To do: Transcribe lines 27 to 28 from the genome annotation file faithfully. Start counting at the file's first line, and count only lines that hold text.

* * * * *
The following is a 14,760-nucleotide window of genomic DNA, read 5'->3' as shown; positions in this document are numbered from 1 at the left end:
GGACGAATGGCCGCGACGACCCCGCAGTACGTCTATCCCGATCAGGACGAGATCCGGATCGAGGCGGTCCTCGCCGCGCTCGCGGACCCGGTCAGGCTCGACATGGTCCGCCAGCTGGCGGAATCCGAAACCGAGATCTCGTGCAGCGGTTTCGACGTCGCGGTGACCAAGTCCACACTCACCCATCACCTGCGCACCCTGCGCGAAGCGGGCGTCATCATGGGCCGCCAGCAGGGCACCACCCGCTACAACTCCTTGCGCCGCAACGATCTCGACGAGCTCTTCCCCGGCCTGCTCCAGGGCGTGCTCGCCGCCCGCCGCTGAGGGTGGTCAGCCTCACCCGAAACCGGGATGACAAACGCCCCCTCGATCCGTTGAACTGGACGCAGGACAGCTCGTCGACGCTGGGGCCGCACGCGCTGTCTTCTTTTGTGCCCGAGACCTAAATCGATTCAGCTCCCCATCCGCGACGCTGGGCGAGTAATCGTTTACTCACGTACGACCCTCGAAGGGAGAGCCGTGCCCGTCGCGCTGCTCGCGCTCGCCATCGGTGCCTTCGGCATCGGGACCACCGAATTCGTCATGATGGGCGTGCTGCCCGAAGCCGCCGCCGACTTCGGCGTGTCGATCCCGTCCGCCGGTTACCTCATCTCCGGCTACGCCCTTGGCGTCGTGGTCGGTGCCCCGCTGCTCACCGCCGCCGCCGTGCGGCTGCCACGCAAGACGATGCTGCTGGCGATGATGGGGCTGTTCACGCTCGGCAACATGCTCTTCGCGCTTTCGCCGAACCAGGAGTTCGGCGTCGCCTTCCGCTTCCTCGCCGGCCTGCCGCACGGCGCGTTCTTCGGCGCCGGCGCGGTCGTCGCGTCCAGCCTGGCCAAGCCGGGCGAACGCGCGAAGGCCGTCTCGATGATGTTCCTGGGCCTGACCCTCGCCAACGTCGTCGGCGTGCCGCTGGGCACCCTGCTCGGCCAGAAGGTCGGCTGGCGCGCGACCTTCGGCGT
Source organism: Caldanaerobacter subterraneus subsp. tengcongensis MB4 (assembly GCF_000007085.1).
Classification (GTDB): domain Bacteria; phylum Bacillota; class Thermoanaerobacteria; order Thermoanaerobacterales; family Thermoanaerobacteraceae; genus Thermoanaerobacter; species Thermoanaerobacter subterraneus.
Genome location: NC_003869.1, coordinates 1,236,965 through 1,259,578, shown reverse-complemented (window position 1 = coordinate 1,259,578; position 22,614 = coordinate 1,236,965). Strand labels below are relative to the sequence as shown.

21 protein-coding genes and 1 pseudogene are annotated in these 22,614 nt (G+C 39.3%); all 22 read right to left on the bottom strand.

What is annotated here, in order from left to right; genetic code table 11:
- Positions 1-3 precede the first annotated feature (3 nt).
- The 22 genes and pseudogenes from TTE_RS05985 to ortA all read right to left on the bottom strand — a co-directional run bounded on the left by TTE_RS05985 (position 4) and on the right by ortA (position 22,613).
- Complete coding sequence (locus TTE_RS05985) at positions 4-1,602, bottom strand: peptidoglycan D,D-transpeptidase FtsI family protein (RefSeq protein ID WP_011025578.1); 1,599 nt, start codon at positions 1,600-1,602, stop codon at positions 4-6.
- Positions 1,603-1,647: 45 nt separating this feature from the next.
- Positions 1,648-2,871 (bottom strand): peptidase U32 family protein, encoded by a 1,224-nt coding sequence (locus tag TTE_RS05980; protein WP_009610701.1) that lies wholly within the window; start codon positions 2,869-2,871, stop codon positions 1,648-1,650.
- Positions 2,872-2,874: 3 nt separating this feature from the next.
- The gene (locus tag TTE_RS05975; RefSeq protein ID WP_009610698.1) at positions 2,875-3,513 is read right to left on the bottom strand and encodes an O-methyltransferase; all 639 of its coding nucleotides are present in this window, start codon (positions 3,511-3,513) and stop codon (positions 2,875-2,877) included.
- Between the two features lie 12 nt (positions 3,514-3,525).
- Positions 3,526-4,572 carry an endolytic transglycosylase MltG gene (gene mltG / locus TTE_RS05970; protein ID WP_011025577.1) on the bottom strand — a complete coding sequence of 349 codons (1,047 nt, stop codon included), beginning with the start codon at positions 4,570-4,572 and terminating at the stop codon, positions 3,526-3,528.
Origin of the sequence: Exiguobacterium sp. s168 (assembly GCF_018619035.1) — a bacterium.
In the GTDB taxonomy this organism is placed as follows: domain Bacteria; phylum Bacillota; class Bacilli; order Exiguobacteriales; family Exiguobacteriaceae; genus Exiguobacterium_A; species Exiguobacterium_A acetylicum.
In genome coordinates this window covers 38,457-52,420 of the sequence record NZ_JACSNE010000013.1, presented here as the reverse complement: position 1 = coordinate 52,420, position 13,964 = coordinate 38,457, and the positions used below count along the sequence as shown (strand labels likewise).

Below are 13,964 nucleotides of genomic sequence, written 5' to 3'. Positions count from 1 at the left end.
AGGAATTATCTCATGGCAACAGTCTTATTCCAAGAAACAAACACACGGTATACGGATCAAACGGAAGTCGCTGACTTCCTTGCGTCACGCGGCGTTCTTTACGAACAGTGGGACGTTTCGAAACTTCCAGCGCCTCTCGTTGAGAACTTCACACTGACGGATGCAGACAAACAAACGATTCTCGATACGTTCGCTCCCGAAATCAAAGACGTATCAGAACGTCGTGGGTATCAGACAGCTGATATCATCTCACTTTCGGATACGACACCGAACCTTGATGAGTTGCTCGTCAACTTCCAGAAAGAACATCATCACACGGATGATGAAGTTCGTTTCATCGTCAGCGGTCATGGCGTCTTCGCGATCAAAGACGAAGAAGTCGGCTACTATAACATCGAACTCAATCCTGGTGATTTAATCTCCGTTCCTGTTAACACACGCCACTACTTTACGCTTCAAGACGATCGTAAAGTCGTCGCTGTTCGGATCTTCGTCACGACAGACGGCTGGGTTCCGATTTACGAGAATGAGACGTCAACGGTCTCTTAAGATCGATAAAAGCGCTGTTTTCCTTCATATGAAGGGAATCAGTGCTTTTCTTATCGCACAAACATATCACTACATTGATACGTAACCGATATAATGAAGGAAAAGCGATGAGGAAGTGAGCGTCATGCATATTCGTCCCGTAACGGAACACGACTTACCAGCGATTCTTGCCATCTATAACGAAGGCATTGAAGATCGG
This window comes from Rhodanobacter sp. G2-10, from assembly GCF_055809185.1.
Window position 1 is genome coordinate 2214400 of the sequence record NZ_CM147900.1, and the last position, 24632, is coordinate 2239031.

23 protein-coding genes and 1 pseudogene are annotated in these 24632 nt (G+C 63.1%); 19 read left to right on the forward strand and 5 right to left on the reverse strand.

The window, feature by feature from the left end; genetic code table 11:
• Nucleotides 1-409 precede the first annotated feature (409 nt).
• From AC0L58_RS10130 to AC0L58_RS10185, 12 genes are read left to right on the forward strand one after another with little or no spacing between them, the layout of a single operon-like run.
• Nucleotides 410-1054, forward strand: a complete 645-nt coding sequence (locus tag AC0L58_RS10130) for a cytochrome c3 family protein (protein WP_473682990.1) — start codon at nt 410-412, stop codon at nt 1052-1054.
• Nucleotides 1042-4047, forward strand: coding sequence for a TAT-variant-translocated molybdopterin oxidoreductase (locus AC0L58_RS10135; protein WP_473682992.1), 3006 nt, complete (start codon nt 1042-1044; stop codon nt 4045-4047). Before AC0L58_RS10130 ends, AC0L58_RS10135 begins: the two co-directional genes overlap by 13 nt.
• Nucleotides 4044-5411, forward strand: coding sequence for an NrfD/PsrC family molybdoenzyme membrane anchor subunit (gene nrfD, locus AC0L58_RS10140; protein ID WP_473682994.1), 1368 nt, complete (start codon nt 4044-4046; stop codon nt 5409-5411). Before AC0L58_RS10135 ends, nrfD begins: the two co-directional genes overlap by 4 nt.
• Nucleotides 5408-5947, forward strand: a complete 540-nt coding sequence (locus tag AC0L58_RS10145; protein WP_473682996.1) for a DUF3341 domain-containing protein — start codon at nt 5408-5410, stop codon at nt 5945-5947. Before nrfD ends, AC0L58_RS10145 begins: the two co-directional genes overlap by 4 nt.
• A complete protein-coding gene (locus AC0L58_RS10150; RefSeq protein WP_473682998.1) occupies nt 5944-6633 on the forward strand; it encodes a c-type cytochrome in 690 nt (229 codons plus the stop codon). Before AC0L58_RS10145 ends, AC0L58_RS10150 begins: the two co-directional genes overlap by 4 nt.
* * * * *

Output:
• From AC0L58_RS10130 to AC0L58_RS10185, 12 genes are read left to right on the forward strand one after another with little or no spacing between them, the layout of a single operon-like run.
• Nucleotides 410-1054, forward strand: a complete 645-nt coding sequence (locus tag AC0L58_RS10130) for a cytochrome c3 family protein (protein WP_473682990.1) — start codon at nt 410-412, stop codon at nt 1052-1054.